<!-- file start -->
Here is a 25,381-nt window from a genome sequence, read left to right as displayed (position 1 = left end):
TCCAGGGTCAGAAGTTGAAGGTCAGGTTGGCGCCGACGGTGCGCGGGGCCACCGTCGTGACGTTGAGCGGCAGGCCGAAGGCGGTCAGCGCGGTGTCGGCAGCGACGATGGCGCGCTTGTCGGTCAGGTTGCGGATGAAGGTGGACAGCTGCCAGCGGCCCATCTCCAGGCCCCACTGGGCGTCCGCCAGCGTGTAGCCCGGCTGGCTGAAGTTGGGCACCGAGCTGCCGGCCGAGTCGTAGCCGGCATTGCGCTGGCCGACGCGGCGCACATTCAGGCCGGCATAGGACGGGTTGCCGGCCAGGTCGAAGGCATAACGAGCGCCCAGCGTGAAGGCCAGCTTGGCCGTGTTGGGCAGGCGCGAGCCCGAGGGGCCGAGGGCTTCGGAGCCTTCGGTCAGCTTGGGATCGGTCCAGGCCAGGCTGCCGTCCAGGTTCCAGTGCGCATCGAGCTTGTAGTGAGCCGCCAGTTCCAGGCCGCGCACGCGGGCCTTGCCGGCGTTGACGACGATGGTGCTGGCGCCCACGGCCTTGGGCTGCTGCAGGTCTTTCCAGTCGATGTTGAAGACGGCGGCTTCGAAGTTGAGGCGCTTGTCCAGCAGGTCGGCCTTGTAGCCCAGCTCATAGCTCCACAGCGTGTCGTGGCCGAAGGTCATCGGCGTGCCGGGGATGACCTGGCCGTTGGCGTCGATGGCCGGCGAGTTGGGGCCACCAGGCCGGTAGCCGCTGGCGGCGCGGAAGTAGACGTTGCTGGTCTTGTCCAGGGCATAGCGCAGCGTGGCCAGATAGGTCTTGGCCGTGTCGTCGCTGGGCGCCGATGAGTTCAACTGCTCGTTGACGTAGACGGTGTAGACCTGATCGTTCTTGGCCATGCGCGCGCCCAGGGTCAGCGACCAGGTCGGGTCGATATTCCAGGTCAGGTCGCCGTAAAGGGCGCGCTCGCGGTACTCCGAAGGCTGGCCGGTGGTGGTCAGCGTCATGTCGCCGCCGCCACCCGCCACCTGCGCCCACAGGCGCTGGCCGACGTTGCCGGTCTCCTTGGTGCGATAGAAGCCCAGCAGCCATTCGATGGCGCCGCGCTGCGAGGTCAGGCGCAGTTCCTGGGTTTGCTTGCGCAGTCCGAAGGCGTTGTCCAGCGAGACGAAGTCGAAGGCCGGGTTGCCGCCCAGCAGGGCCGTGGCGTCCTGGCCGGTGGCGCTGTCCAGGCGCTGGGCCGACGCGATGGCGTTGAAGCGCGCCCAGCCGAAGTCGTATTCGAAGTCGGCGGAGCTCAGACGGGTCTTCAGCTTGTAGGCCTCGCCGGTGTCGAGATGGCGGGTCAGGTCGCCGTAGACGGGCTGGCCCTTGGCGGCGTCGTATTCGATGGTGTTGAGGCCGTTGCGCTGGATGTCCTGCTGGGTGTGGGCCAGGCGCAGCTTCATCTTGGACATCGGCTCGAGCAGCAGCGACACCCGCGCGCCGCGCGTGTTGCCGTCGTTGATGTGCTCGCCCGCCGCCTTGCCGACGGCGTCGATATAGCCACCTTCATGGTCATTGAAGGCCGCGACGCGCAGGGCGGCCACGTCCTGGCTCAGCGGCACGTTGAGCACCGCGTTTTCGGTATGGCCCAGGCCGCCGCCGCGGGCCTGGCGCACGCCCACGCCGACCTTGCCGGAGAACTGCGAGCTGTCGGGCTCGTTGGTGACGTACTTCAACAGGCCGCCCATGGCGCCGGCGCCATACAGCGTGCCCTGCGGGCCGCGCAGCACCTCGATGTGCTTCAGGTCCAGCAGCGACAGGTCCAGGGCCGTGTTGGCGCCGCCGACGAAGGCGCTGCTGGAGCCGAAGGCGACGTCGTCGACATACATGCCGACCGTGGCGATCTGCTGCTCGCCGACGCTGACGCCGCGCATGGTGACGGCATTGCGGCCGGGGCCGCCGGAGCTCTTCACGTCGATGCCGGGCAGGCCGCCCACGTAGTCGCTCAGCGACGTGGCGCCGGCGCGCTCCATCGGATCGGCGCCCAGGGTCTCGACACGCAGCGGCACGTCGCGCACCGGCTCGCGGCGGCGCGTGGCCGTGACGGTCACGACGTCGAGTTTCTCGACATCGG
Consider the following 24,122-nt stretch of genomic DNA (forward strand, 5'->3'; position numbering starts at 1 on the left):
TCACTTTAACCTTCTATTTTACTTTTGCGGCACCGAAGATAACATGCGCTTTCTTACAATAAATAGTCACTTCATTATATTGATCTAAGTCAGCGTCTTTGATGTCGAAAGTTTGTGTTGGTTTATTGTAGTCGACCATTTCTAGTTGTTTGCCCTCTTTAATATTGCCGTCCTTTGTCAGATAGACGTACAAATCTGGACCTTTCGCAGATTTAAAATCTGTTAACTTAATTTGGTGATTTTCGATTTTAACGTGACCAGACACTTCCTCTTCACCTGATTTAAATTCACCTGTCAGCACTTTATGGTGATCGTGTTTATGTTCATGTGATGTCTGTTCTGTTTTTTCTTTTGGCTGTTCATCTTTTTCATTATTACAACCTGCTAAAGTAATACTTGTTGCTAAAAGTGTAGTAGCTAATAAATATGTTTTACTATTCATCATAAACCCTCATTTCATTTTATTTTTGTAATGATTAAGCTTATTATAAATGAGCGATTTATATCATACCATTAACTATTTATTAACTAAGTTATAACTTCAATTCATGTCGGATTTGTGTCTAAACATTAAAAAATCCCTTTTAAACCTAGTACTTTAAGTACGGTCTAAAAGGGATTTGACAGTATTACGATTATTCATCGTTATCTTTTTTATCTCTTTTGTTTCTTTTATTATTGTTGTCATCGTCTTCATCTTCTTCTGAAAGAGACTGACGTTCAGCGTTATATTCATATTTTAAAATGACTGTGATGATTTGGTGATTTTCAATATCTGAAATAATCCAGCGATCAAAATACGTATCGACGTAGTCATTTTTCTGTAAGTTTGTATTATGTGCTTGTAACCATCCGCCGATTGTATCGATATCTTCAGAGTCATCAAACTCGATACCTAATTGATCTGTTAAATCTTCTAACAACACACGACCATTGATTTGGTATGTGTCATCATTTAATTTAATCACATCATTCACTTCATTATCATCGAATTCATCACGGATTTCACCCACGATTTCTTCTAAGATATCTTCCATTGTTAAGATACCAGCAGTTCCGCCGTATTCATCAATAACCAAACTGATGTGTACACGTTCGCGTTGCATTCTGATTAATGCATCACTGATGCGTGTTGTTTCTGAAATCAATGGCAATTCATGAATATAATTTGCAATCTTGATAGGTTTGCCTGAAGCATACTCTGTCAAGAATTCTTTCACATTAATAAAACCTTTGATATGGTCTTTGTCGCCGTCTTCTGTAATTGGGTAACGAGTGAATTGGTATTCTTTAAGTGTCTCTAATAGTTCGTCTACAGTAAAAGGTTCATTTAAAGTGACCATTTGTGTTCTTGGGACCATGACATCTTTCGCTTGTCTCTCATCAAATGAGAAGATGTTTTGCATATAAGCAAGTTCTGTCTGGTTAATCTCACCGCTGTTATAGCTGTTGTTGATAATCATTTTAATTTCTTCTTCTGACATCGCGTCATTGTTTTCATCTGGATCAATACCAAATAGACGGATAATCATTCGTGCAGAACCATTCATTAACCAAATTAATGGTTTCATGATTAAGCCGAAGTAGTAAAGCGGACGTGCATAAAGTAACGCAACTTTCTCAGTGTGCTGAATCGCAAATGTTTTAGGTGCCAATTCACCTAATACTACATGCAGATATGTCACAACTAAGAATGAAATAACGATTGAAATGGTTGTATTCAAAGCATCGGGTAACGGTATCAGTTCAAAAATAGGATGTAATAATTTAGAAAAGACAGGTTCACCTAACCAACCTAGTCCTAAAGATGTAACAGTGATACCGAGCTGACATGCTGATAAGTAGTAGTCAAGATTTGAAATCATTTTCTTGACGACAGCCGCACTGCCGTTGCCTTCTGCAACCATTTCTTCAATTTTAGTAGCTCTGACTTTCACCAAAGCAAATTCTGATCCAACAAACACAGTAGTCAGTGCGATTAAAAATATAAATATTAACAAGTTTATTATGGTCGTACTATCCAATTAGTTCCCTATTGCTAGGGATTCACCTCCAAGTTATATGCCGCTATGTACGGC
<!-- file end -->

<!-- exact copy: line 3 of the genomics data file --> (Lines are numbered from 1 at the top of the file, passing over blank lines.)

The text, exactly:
Consider the following 24,122-nt stretch of genomic DNA (forward strand, 5'->3'; position numbering starts at 1 on the left):